Nanjing officials look for speedy weibo response

Updated: 2011-06-30 08:03

By Xu Junqian (China Daily)

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SHANGHAI - Despite the repeatedly emerging scandals of Chinese government officials' public and private lives on popular micro blogs, the country's authorities are showing an increasing interest in publicizing their political affairs.

With 62 departments already opening accounts on, a Twitter-like network operated by popular Chinese Internet portal, the government of Nanjing, Jiangsu province, issued a new regulation stating information about "emergent and disastrous events happening in Nanjing" must be posted on weibo within an hour after it happens.

Nanjing officials look for speedy weibo response
Nanjing government demands emergent events across the city be reported to the public on micro blogs within an hour. [Provided to China Daily]

"Emergent and disastrous events mean things closely related with people's daily life," said Pan Tao, director of the Internet sector of the publicity department with the Nanjing committee of the Communist Party of China, who introduced the regulation.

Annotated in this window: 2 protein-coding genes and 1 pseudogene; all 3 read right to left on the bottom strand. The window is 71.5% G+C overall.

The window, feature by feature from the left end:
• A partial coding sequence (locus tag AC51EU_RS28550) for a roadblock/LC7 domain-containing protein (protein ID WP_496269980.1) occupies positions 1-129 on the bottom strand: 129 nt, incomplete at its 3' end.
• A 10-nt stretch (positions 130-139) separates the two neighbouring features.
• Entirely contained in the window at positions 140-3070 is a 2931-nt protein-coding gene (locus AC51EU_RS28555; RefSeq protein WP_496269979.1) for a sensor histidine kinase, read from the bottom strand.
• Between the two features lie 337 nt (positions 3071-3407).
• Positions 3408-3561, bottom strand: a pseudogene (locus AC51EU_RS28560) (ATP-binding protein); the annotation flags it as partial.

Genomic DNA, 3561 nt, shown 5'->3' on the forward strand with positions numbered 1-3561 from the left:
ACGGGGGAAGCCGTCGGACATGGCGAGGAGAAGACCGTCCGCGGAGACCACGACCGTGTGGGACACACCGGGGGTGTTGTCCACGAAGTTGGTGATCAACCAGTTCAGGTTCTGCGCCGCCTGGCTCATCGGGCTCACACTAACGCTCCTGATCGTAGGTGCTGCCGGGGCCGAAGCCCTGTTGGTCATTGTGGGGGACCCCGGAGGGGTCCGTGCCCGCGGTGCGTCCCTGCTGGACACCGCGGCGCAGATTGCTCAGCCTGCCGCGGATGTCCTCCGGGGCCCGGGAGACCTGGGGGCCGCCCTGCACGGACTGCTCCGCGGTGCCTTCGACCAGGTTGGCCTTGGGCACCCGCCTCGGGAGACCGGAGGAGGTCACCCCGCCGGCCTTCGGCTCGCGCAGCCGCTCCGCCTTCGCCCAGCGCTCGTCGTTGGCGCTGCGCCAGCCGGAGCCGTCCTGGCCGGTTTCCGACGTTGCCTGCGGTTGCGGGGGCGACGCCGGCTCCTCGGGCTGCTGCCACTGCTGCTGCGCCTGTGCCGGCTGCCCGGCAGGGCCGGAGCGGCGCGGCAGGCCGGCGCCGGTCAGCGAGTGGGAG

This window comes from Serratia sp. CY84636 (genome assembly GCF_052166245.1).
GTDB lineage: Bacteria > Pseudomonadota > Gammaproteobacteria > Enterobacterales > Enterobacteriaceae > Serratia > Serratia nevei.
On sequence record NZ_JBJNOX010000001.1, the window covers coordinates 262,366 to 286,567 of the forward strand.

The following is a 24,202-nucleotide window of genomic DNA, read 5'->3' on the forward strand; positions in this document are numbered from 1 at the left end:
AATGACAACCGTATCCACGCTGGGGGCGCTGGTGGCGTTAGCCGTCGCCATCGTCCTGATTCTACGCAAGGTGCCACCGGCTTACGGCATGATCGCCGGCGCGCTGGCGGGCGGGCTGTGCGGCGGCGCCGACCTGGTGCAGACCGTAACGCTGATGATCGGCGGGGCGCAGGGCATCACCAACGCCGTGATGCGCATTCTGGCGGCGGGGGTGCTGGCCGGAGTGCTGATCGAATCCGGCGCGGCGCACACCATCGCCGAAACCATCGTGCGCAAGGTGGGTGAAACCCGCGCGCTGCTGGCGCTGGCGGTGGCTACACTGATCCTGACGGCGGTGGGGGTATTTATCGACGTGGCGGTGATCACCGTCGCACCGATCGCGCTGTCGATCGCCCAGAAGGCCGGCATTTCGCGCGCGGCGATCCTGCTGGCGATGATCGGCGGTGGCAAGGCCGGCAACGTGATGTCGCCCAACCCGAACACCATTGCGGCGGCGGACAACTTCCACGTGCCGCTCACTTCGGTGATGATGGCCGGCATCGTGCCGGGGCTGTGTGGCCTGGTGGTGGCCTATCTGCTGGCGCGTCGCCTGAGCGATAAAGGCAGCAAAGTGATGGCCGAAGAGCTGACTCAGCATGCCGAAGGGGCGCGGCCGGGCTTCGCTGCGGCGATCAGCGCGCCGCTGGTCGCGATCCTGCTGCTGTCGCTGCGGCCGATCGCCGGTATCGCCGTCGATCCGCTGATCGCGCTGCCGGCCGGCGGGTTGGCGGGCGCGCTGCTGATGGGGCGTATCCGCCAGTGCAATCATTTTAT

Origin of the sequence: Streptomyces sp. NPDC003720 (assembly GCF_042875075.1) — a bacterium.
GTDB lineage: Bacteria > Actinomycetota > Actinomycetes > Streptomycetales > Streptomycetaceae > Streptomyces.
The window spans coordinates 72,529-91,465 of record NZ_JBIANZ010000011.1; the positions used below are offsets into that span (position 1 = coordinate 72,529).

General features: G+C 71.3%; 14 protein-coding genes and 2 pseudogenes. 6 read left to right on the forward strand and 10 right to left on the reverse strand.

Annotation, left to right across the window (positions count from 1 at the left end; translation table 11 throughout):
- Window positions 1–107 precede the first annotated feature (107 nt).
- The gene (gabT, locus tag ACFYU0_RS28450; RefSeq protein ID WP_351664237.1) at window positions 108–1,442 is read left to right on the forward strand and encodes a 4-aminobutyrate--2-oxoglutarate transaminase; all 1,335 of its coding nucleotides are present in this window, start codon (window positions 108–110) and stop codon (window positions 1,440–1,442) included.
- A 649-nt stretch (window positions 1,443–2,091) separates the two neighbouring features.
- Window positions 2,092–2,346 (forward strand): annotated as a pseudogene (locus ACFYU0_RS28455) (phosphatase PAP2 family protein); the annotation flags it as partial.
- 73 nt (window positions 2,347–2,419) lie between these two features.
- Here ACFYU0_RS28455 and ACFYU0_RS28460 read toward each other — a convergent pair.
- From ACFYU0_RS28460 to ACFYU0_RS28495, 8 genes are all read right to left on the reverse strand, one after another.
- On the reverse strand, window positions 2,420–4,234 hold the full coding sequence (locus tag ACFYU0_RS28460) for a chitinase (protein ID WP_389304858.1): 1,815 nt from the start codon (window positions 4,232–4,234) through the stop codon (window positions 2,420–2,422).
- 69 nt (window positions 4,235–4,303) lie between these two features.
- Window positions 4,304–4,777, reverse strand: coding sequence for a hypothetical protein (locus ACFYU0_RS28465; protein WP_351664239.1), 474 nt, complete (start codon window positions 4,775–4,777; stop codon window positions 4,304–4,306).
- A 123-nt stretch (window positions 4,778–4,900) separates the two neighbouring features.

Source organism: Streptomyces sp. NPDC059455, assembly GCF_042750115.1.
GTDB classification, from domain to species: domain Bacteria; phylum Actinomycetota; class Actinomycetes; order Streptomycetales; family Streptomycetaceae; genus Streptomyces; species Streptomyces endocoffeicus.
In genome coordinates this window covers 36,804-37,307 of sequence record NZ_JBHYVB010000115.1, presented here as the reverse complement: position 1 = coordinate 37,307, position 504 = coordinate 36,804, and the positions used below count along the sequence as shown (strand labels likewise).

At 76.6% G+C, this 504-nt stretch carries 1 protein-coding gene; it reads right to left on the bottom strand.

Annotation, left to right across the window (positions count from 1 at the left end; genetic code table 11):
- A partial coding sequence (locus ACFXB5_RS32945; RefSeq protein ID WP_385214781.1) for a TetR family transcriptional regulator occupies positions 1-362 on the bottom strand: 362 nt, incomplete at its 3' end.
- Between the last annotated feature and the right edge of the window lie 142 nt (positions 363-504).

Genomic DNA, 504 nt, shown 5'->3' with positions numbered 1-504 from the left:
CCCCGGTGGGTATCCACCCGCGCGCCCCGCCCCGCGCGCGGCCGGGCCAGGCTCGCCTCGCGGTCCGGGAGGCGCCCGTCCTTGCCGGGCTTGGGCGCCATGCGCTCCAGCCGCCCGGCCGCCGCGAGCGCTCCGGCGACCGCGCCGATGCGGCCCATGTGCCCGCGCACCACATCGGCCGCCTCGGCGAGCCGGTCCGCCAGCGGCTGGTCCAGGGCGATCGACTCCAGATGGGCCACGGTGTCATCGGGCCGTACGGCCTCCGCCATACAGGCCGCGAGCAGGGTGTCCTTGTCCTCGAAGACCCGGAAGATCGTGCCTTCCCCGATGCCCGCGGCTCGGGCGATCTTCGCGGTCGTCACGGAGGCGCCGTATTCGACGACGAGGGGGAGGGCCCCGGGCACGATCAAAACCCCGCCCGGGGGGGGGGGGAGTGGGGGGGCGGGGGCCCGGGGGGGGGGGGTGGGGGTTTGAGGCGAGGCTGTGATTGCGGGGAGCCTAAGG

But Pan said the regulation is a confidential document between government departments and has no legal validity.

"The regulation is more a guidance than a compulsory rule for the government departments to better use weibo to communicate with the people," said Pan.

The government of Nanjing has been an active weibo user. Its official account, Nanjing Release has posted 1,430 messages and accumulated more than 130,000 followers, the second most popular micro blog managed by a government publicity department in China, after Chengdu, Sichuan province.

Pan said that the regulation also calls for more "netizen-friendly language" and more interaction with netizens.

Zhu Chunyang, professor from the Journalism School of Fudan University, called the introduction of the regulation a "pace-keeping act".

"Traditionally, we had this 12-hour period for crisis management. But with the popularity of the Internet, the period has quickly 'devalued' to four hours, and now, one hour," said Zhu.

"It's a highly commendable approach, and it's one other city governments can learn from, as the quicker the party concerned responds to an event, the fewer rumors and misunderstandings there will be," explained Zhu, who is also an active weibo user with nearly 20,000 followers.

But Zhu also warned that the way the government departments handle problems and the reputation of the "crisis manager" also play an important role in crisis management.

"If there is no mutual trust between the government and the people, however articulately or fast it responds, the response will just be sophistry," said Zhu.


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